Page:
Pesticide Reform Coalition
Learning Starts With A Healthy Environment
701 E Street SE #200, Washington, DC 20003 - 202-543-5450 - firstname.lastname@example.org
SCHOOL PESTICIDE REFORM PROTOCOL
The School Pesticide Reform Coalition advocates for every child's and school employee's right to an environmentally healthy school. The Coalition works to protect children's and the general public's health by supporting nationwide grassroots action and focusing local, state and national attention on the reduction and, where possible, the elimination of pesticide use at schools. Please sign a proclamation for the protection of school children from pests and pesticides. Sign the Protocol.
A Proclamation for the Protection of Schoolchildren from Pests and Pesticides
WHEREAS, Children are particularly vulnerable to pesticide exposure due to their physiological and behavioral characteristics.
WHEREAS, Pesticides are commonly used in school buildings and on school grounds. Schools in poor condition or inadequately maintained tend to suffer from pest problems.
WHEREAS, Over 53 million children and 6 million adults, 20% of the U.S. population, attend schools. Schools are the building blocks of communities and the keystone of our future.
WHEREAS, School age children have the highest asthma prevalence rate. Learning and developmental disabilities among children is widespread. The number of children with cancer has been rising. There are consistent links between pesticide exposure and serious illnesses such as asthma, cancer, and reproductive and neurological problems.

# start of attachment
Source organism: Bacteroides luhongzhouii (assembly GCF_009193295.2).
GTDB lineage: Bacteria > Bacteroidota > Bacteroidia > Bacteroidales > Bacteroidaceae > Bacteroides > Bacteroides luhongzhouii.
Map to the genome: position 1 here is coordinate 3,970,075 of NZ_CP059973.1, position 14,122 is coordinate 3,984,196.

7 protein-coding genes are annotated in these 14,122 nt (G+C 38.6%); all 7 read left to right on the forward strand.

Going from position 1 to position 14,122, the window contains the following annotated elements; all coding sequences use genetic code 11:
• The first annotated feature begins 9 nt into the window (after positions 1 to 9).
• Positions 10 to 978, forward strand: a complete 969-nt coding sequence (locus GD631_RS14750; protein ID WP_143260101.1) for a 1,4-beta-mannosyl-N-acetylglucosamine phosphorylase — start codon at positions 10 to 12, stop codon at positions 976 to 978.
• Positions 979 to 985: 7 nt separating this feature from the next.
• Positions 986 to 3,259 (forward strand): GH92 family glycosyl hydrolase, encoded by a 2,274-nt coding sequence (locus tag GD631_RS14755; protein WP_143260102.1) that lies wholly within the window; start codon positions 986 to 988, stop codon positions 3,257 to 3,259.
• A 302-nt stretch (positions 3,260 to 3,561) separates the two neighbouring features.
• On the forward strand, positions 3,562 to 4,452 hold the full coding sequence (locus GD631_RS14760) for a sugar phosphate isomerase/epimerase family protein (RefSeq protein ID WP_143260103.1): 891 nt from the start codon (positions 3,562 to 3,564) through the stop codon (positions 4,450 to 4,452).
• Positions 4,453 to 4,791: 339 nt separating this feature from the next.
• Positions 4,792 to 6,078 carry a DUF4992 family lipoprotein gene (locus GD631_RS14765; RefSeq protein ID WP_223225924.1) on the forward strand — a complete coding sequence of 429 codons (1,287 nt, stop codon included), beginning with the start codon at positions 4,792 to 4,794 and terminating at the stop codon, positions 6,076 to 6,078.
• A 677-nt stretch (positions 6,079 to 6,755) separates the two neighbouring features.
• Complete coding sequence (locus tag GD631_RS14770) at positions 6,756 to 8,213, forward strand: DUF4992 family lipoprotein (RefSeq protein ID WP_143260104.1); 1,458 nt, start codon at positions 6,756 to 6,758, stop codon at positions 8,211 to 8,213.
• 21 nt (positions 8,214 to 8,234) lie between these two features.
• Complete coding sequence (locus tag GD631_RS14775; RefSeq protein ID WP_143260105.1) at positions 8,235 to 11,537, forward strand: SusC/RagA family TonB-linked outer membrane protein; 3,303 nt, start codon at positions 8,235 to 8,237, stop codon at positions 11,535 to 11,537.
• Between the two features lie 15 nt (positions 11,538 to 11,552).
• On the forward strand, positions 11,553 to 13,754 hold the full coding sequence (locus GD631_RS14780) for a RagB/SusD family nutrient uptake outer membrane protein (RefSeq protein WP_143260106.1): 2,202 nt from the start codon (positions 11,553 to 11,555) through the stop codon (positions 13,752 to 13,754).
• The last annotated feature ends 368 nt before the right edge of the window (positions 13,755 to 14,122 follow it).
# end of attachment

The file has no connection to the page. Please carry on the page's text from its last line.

WHEREAS, Parents and guardians, and school staff wish to, and have a right to be notified in advance of any use of a pesticide in their school.
WHEREAS, The use of an Integrated Pest Management (IPM) program that emphasizes non-chemical methods of pest prevention and management, such as sanitation and maintenance, and the use of the least hazardous pesticide as a last resort will eliminate or significantly reduce the use of and exposure to pesticides while controlling pest populations.
WHEREAS, IPM complements other important goals of school maintenance and administration, including energy conservation, food safety, and security. Many schools report long-term economic benefits when IPM methods are adopted.
THEREFORE, BE IT RESOLVED THAT NATIONAL, STATE AND LOCAL DECISION-MAKERS, SCHOOL ADMINISTRATORS AND STAFF, AND INDIVIDUALS THROUGHOUT COMMUNITIES:
1. Significantly reduce, and where possible eliminate, the use of hazardous pesticides in schools in order to protect children and adults from pesticide exposure while effectively managing pests.
2. Support and promote the adoption of safer pest management practices, such as Integrated Pest Management, that are based on prevention, habitat modification, good soil health, and non-toxic strategies, and use of the least toxic pesticides when needed as a last resort.
3. Discontinue the use of all pesticides that are known or suspected to be carcinogenic, mutagenic, neurotoxic, endocrine or reproductive toxins to humans or those pesticide products that have the highest acute toxicity. End the practice of calendar-based pesticide spraying and the application of pesticides for aesthetic purposes. Prohibit the application of a pesticide in an area that is occupied or may soon be occupied.
4. Use a precautionary
approach when making pest management decisions by asking how little harm
is possible rather than asking how much harm is allowable.
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